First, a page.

Understanding the existing space
Casino Cinemas were taken over by SPI cinemas group under management lease for a few years.
SPI cinemas is an Indian multiplex chain and film production company owned by the SPI Group, headquartered in Chennai, Tamil Nadu. The company began operating multiplexes in Chennai, and eventually expanded to several states in India. SPI is often lauded for its premium quality and inexpensive pricing. Its theatres, primarily Sathyam Cinemas, are often used by filmmakers for film premieres and audio launch.
Sathyam Cinemas was originally named the “Royal Theatre Complex” and was built by Raja from Venkatagiri in April 1974.
With a capacity of 1,255 seats, it was the largest multiplex built in Chennai at the time. SPI Cinemas is one of the key movie distributors in Tamil Nadu.
The logo should refer back to history, but at the same be more contemporary.
History of the space is the main important element which cannot be neglected at any cost.
The theatre stands still among all the shifts from its generation to the next and among all the competitions around because of its heritage value, love and experience it has created
to the people towards cinema and space. As my generation is not from that era of this theatre,
it’s just history for me. But, for my parents and grandparents generation its memory and nostalgia.
Classic | History | Contemporary | Space | Celebration | Art form
About the logo
Inspired by the seating arrangement seen in the auditorium and the shape of the screen which is very unique to this particular theatre and space. Giving a sense of illusion and aftermath effect what each movie creates and leaves behind for the audience to think about.
Mission Gothic, Semibold
Mission Gothic is a typeface which looks that it’s surviving from an earlier time, especially one of historical interest. The shapes evoke a sense of nostalgia, without being cartoony or stuck in the past.
Logo and logotype
C - 11
M - 61
Y - 67
K - 2
R - 220
G - 92
B - 57
C - 0
M - 0
Y - 0
K - 0
R - 255
G - 255
B - 255
C - 5
M - 4
Y - 5
K - 0
R - 241
G - 239
B - 234
C - 75
M - 68
Y - 67
K - 90
R - 0
G - 0
B - 0
Puff & doughnut cup outer packaging
Popcorn outer packaging
To create a new identity system for Casino Cinemas and to make the cinema hall more welcoming to all generations by dealing with the entire space. This was done as part of my graduation project.
The initial spark to this project
On the Indian streets, people are eager to photograph things, in Chennai the heritage sites are also being photographed and I feel that those buildings are just tolerating them. One among them is the casino cinemas. Maybe they get a lot of photographers, but what else can be done to preserve them?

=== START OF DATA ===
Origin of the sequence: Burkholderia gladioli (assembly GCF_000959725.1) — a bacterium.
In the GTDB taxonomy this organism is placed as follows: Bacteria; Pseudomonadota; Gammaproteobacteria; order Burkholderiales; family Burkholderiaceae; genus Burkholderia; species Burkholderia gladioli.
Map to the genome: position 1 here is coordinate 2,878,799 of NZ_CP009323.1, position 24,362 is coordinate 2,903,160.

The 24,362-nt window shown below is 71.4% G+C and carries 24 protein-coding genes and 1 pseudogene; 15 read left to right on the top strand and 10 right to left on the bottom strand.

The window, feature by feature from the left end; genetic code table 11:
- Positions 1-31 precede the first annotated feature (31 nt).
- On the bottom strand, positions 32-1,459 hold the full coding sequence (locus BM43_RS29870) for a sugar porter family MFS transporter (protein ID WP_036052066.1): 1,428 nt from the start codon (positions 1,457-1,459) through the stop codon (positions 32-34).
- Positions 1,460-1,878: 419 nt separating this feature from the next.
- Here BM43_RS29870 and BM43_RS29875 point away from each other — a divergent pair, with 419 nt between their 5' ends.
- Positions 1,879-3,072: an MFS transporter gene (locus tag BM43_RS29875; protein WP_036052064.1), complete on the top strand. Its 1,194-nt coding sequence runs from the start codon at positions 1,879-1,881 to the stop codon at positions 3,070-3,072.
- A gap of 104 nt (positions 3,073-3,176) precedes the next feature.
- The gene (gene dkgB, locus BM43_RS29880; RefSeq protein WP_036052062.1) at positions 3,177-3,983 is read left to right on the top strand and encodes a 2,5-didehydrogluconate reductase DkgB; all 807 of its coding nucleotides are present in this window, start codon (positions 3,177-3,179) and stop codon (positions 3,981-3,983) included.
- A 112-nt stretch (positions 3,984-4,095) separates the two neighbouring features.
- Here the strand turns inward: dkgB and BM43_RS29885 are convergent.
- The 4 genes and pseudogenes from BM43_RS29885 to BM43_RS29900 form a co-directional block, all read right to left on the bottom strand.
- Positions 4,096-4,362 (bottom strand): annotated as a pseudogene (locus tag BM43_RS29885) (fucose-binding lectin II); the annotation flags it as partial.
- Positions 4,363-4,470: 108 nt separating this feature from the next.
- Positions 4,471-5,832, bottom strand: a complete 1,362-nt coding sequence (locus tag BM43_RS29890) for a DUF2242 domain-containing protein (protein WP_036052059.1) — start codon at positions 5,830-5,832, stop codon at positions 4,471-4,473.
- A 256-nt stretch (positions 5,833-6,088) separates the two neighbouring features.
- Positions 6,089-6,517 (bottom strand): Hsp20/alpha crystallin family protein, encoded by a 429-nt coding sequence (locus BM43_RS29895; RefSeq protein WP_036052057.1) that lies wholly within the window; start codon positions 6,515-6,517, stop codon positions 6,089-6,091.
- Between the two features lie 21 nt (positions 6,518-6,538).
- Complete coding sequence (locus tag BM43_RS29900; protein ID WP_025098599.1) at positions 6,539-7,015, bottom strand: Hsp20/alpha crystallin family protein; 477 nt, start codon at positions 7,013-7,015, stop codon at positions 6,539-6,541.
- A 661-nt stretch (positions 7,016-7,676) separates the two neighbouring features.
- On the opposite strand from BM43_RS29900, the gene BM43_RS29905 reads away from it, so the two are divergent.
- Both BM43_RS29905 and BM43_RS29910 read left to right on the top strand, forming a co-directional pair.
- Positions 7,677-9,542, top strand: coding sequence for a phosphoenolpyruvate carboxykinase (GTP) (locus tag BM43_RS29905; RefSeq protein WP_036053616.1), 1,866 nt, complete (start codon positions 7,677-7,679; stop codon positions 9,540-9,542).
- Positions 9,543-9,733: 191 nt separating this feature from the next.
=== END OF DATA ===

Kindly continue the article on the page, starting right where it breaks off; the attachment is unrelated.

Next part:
By doing what will it bring to life a bygone era and make the space more welcoming to
the newer and older generation?
Story of Casino Cinemas
It was a dark and stormy night. Dark, as a blackout had been announced to deceive the Japanese bombers. And stormy because a cyclone had been predicted the next day. But with an inaugural show of George Formby starring in a laugh riot titled It turned out nice again on the 14th of December, Casino, the 20th running theatre of Madras, was inaugurated. Indeed, it was a big wartime confidence boost for the city to have a new theatre with the enemy at their doorstep. But the story of Casino started with ice.
In 1833, for the first time, Fredric Tudor of Boston shipped Arctic ice to Madras. And even after the invention of mechanical ice makers, the city of Madras continued to have an insatiable demand for frozen water.
In the early 1930s, Poona’s JH Irani family identified this shortfall and struck on a business idea to start an ice factory off Mount Road. The trade prospered but the competition started rising too. When a theatre owner of Madras set up another ice factory, the Iranis looked very closely at their rival. And, either recognizing a business opportunity or to show their annoyance, instantly leased a theatre (Star Talkies) in Triplicane for themselves.
A few years down the line, the Iranians decided to build their own theatre. They had an in-house civil engineer, Phiroze who set out to draft the building plan, though he had no prior experience designing anything, let alone theatres. The Iranis leased the land and put a theatre on it.
The Land was cheap, but the lease must have been spurred on because the site they chose was located in a typical cinema district. The earliest theatres in Madras would have been their neighbours if they had survived.
The first Indian- owned theatre in the city, Gaiety, was a neighbour. In fact, both the theatres were on the same parcel of leasehold land, adjacent to the English warehouse belonging to the late Hajee Sir Ismail Sait — one of the richest merchants in all of south India. Phiroze conceived a boat-like auditorium and concentrated on elevation and finishes rather than on the logistics inside. Though the cinema-goers were impressed with the stimulating foyer, the twin staircase and the impressively designed exterior it was widely felt that Phiroze had botched up the interior plan. The theatre was built in the art deco style, which was the vogue in the early 40’s when the Empire State, the Chrysler and Time Square were the talk of the world.
Advertising itself as Theatre Magnificent, Casino opened to the public, surprisingly with a night show (at 9.30 pm). As an additional attraction, the latest British Movietone news and Walt Disney cartoons were screened alongside. The first-floor dress circle tickets cost a hefty four Rupees while the ground floor tickets a down to earth 4 1/2 annas.
Location: 2, Blackers Rd, Mount Road, Anna Salai, Chintadripet, Chennai, Tamil Nadu 600002.